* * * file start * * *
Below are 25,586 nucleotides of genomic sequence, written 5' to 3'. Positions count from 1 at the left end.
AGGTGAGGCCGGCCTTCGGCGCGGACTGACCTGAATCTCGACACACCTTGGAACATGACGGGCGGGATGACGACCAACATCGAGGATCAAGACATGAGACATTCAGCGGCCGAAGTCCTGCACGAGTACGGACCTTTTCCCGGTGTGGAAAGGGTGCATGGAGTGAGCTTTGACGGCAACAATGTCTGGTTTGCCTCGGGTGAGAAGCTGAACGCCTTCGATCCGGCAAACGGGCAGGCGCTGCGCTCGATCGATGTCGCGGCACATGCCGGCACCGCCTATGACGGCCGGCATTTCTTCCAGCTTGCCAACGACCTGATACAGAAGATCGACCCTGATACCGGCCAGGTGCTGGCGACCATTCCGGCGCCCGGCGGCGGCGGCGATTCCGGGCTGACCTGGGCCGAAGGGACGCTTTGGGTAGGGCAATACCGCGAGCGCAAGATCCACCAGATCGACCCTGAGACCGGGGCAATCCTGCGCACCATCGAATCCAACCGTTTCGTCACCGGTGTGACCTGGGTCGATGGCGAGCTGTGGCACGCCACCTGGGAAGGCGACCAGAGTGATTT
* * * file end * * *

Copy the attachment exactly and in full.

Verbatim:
Below are 25,586 nucleotides of genomic sequence, written 5' to 3'. Positions count from 1 at the left end.
AGGTGAGGCCGGCCTTCGGCGCGGACTGACCTGAATCTCGACACACCTTGGAACATGACGGGCGGGATGACGACCAACATCGAGGATCAAGACATGAGACATTCAGCGGCCGAAGTCCTGCACGAGTACGGACCTTTTCCCGGTGTGGAAAGGGTGCATGGAGTGAGCTTTGACGGCAACAATGTCTGGTTTGCCTCGGGTGAGAAGCTGAACGCCTTCGATCCGGCAAACGGGCAGGCGCTGCGCTCGATCGATGTCGCGGCACATGCCGGCACCGCCTATGACGGCCGGCATTTCTTCCAGCTTGCCAACGACCTGATACAGAAGATCGACCCTGATACCGGCCAGGTGCTGGCGACCATTCCGGCGCCCGGCGGCGGCGGCGATTCCGGGCTGACCTGGGCCGAAGGGACGCTTTGGGTAGGGCAATACCGCGAGCGCAAGATCCACCAGATCGACCCTGAGACCGGGGCAATCCTGCGCACCATCGAATCCAACCGTTTCGTCACCGGTGTGACCTGGGTCGATGGCGAGCTGTGGCACGCCACCTGGGAAGGCGACCAGAGTGATTT